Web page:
When will the omicron variant peak in Ohio?

As Ohio continues to report record-breaking COVID-19 cases and hospitalizations, many are wondering how long the surge will last.

With South Africa seeing a steep drop in omicron cases, Ohio health officials hope that the state could see a similar decline.

“We would all hope that we are able to enjoy the same kind of pattern seen in South Africa,” said Ohio Department of Health Director Dr. Bruce Vanderhoff on Friday. “Certainly it has been encouraging that the omicron wave was able to recede as almost quickly as it arrived in South Africa.”

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One of the big differences between populations in South Africa and Ohio is age. South Africa’s population is about 10 years younger than the U.S., said Cleveland Clinic Chief Medical Operations Officer Dr. Robert Wyllie. Ohio’s population is slightly older compared to the U.S.’s general population.

“So we’re more likely to see a lingering effect of omicron and a little bit more severity of the omicron affecting older people as opposed to younger people,” Wylie said.

Due to the older population, Ohio may not see as sharp of a decline and instead have more of a steady decline in cases.

Wylie added that Cuyahoga County and other Northern Ohio communities may have started to show signs of a peak. The time the omicron variant was recognized as a problem in South Africa to its decline was about 25 to 30 days, which is currently where Northern Ohio is, he said.

“[Northern Ohio has] begun to peak and, in Cuyahoga County, we’ve dropped over the last seven to 10 days in terms of the number of new cases per day,” Wylie said.

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Some modeling predicts Ohio could peak around the end of January, Ohio State University Wexner Medical Center Chief Clinical Officer Dr. Andy Thomas added. Because Northern Ohio is about two weeks ahead of Central Ohio and approximately four weeks ahead of Southwest Ohio, the state will probably see a shift as the variant peaks and then declines, he said.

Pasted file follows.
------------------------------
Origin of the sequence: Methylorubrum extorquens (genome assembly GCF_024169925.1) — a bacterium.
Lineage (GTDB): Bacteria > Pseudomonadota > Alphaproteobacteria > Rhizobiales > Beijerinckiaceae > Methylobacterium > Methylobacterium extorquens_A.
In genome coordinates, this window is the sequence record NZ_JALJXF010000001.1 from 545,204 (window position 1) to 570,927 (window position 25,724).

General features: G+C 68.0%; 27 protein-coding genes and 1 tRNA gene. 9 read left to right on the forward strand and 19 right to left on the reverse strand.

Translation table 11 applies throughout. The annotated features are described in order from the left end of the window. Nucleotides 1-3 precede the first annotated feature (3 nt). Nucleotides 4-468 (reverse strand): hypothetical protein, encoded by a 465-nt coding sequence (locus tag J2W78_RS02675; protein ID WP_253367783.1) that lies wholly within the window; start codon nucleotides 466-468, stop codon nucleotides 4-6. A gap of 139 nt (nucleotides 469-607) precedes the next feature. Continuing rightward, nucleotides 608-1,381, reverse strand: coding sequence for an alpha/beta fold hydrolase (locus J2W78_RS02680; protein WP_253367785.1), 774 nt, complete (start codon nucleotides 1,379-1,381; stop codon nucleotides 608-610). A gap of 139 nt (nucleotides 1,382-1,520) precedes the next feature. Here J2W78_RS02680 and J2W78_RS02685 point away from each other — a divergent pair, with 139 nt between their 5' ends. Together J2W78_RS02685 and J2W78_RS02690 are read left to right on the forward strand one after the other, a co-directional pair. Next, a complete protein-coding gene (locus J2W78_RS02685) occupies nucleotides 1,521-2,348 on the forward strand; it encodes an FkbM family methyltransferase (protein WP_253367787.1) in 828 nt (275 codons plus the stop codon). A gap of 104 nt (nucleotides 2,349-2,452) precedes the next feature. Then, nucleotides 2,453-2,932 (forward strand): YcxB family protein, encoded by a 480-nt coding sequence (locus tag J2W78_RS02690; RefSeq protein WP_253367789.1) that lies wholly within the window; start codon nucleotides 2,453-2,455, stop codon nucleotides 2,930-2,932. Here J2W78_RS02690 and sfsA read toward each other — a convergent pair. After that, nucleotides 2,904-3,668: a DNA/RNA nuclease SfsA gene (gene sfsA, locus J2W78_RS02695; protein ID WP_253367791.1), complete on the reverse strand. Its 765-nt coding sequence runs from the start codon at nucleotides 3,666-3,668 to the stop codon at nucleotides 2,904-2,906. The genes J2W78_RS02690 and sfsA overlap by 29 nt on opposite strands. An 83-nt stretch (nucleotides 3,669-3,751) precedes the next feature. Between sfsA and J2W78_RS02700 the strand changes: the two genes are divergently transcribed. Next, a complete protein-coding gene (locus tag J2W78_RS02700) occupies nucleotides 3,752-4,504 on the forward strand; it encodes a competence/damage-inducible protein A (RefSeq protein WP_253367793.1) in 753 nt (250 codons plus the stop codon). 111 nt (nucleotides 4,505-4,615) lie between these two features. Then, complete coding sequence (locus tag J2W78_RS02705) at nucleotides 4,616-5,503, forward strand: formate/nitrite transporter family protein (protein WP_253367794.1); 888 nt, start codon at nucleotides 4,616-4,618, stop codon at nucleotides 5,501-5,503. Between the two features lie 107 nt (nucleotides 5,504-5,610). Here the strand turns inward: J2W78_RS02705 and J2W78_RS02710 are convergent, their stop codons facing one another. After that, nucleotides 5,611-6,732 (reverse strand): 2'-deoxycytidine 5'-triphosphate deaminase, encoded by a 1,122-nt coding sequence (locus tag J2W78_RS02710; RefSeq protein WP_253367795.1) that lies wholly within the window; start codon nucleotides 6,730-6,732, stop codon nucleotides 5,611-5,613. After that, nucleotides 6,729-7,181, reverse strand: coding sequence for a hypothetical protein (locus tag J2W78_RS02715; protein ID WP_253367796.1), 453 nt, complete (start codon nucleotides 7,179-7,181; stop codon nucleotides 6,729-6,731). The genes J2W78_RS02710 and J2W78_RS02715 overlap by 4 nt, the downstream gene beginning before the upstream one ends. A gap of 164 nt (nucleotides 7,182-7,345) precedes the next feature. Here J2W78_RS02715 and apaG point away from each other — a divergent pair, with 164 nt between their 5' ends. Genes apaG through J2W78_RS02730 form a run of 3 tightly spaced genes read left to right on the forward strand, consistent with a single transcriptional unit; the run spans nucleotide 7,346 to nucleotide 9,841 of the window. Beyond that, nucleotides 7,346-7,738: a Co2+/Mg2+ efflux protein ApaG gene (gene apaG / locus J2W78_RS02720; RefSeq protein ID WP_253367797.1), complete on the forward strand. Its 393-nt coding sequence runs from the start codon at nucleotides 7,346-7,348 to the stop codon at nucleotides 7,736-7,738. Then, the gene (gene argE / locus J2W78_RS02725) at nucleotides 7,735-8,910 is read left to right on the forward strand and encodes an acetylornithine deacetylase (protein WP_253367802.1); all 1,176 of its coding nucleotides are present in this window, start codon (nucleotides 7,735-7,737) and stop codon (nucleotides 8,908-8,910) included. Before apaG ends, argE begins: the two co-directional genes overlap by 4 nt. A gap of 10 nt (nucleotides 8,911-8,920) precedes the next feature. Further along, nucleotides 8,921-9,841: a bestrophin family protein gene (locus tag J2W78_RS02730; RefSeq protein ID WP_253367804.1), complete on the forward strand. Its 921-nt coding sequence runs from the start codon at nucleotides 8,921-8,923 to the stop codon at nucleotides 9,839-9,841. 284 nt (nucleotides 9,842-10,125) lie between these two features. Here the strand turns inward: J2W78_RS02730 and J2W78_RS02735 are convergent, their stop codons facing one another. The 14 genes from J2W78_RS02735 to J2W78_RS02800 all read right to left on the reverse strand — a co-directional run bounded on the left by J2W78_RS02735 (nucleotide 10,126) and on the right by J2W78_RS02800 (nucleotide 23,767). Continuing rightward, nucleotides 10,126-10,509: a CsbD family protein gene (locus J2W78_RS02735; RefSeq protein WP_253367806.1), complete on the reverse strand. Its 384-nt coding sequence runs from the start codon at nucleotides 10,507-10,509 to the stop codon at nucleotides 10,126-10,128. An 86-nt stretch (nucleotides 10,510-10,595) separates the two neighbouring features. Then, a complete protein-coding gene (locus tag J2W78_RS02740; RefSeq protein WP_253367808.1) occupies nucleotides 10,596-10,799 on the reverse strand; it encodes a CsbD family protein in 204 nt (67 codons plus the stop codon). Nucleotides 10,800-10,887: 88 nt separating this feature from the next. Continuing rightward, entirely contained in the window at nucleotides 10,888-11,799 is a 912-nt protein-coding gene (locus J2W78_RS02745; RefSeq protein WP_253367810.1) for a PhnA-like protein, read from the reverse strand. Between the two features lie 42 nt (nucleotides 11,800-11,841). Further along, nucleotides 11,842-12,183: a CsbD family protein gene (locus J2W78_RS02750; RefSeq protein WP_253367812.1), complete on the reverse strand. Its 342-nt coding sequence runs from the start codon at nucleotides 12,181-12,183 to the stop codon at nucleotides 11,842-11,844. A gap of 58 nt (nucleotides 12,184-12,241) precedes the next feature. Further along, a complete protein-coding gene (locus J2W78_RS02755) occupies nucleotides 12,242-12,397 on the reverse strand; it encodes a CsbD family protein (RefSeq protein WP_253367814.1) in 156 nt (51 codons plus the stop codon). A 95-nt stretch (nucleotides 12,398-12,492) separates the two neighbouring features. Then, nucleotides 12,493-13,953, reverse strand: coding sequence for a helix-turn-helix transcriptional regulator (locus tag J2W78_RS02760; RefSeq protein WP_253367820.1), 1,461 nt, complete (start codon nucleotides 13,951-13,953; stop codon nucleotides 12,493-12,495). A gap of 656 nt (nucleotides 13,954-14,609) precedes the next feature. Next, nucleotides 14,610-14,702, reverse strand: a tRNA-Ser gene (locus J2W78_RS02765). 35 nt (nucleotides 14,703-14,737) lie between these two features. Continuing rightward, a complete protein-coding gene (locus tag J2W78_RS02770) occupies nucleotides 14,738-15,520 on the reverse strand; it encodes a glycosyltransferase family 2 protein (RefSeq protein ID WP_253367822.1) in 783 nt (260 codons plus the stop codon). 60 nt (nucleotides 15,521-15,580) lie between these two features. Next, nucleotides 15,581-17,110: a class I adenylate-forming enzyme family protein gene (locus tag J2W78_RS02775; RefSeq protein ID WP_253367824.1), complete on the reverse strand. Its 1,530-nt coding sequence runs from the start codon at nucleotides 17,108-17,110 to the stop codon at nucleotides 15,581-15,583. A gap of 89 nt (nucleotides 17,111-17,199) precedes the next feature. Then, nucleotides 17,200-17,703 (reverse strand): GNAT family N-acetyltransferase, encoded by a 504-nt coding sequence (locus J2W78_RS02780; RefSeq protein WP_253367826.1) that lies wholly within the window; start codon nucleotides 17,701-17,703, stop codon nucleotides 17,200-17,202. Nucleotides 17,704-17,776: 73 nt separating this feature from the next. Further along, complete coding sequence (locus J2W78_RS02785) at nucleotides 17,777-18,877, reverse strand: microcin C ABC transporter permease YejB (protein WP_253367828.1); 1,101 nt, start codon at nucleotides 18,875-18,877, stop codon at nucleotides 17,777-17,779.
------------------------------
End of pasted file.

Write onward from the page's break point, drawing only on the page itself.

Another possible factor in this surge is K-12 students returning to school. If unvaccinated students are unmasked in close proximity of each other while in class, Ohio could see more absences as students and staff get sick or even schools going back to virtual learning.

“We’ve been pushing across the state for K-12 schools to understand that while vaccination is the best long-term strategy for managing this illness, face masking is the best short-term mitigation for this,” Thomas said.

Though there is hope Ohio could see a peak in COVID hospitalizations and cases in the coming weeks, Vanderhoff stressed the importance of focusing on what Ohioans can do now to prevent the virus from spreading.

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“The reality is that on the ground right now Ohio is facing a historic challenge in terms of the demands and pressure placed on our hospital and health care delivery system,” he said. “This is as serious as we have seen and our hospitals are having to go through extraordinary efforts to provide beds and the needed care to the sickest patients across our state.”

Anyone who is eligible should get vaccinated and boosted and Ohioans should wear face masks while in large groups.

“This virus is not going away,” Vanderhoff said. “It has been clear that with variant after variant after variant our best defense against severe illness has remained getting vaccinated.”

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